Recently, OpenQA – the organization behind Selenium – announced Selenium IDE. You can download this FireFox Plugin from http://www.openqa.org/selenium-ide/ . It is implemented as a Firefox extension, and allows you to record, edit, and debug tests. Selenium IDE includes the entire Selenium Core, allowing you to easily and quickly record and play back tests in the actual environment that they will run.
Selenium IDE is not only recording tool: it is a complete IDE. You can choose to use it’s recording capability, or you may edit your scripts by hand. With autocomplete support and the ability to move commands around quickly, Selenium IDE is the ideal environment for creating Selenium tests no matter what style of tests you prefer. See http://wiki.openqa.org/download/attachments/400/Selenium+IDE.swf?version=1 for a Tutorial (movie) that perfectly illustrates what the IDE can do.
Note: where Selenium due to cross domain browser security constraints normally cannot be used to test web sites or web applications originating from other domains than the Selenium framework itself – that’s why Selenium must be installed under the document root of the web application you are testing – , this Firefox Plugin is not bound by such constraints. That means that it can be used to test any web application, including sites such as EBay, Amazon and Google. See at the end of the article.
Let’s go and play a little with the Selenium IDE.
- Open a Firefox Browser, version 1.5 or higher
- Go to http://www.openqa.org/selenium-ide/ and click on download
- Click on Firefox extension (requires Firefox 1.5 or 1.5.0.*) and the Selenium IDE will be downloaded as Firefox plugin. After download, you will have to restart Firefox to activate the plugin.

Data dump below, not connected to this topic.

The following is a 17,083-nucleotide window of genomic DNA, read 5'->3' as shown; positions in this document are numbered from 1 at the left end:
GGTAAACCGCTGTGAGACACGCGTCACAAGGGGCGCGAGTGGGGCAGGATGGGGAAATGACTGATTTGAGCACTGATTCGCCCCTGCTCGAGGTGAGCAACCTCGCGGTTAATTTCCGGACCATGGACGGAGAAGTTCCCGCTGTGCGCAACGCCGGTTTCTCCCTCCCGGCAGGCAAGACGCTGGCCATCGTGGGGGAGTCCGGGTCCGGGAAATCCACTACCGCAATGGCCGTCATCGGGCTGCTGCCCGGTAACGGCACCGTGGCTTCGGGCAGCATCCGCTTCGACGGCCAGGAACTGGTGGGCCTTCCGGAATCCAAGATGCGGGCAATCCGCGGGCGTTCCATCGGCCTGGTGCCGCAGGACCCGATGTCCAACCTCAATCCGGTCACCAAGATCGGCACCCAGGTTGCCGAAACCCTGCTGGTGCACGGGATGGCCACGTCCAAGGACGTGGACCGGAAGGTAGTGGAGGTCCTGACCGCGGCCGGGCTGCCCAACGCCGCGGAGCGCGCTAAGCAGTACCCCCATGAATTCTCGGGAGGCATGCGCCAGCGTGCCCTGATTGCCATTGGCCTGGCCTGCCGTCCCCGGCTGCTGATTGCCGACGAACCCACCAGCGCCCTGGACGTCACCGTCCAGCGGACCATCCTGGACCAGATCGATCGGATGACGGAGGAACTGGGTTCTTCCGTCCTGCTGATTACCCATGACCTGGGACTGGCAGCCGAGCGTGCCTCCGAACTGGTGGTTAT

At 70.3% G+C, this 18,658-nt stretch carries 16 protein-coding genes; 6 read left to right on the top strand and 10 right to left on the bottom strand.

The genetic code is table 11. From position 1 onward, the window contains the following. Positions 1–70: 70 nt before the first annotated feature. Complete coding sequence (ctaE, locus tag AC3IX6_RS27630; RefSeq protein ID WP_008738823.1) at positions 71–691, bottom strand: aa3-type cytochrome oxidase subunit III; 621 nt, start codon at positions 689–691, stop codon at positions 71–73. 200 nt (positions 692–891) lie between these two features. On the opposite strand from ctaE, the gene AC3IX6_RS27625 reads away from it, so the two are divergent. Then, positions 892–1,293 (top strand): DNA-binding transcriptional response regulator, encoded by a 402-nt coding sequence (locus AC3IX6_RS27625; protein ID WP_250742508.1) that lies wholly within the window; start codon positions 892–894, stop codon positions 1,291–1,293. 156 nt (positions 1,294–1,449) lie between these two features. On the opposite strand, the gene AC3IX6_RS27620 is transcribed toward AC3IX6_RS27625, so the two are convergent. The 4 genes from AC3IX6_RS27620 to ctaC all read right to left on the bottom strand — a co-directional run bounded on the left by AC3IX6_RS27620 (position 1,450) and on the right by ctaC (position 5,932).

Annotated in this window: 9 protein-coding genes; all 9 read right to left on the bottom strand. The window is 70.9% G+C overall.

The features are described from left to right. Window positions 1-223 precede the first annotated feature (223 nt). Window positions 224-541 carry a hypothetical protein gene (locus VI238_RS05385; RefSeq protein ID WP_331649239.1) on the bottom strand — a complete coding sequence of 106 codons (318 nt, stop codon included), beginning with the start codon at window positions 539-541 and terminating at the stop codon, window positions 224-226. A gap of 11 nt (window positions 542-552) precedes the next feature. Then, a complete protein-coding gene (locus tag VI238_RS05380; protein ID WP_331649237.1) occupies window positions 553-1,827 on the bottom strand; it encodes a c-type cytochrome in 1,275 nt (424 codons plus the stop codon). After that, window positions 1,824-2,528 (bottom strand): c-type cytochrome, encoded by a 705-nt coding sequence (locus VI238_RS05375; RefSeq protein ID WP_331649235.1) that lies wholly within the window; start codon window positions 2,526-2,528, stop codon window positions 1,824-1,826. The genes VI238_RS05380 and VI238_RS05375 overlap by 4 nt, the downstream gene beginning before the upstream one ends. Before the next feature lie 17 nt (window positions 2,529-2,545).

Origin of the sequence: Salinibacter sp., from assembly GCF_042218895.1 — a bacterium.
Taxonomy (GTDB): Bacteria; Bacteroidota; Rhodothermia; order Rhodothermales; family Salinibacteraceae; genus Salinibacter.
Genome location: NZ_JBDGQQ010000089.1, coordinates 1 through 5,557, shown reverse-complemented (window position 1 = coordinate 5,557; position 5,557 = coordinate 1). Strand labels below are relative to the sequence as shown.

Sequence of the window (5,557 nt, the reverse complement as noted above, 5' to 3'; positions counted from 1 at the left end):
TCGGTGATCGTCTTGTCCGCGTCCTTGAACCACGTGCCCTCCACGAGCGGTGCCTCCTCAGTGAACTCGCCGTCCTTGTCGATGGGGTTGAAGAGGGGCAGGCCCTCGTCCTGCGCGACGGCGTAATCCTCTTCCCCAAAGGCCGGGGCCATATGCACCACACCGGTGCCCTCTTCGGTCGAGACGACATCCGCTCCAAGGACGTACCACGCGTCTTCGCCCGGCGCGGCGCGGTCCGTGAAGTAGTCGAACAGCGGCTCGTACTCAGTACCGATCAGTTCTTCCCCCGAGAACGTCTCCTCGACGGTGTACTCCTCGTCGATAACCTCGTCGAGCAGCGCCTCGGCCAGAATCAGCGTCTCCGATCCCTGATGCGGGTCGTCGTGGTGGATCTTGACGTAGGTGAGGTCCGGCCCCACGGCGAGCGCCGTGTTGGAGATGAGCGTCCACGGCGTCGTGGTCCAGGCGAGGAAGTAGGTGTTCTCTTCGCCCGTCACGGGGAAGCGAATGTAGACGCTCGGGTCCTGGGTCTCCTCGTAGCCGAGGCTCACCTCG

- After restarting the Firefox browser, open the page you want to test. For example, our Html Data Form: document Site2.html
- From the Tools menu in Firefox, select the Selenium IDE
- The IDE is opened.
From the File Menu, select New Test. Make sure that the Record button (upper right hand corner) is selected.
- Now go to the browser window with the web application that we want to test; in this case the Site2.html document. Perform the following actions:
- Click in the voornaam item
- Type a value of “Mijn Voornaam”
- Select the option verifyValue voornaam from the right mouse button menu
o Type the value 27 dec 1969 in the field Geboortedatum; tab out of the field
o Acknowledge the alert
o Change the value in Geboortedatum to 27-12-1969
o Set the Geslacht Radiogroup to Vrouw
o Select Chinees for the Diner voorkeur
o Submit the form by click on the Submit button
o Acknowledge the alert
o Set the value of Achternaam to Jellema and submit again
- Toggle (alt tab) to the Selenium IDE; it will look something like:
All our actions have been recorded, as well as an automatically assertTitle for the document and the verifyValue that we explicitly added. Alas, the test is not yet complete. First of all, the verifyValue command lacks the value it should check for. Select this command and enter the value “mijn voornaam” in the value field. It seems that the record action – type voornaam – is fooled by the onBlur trigger that fired and has recorded mijn voornaam as value to type. Change this to Mijn Voornaam.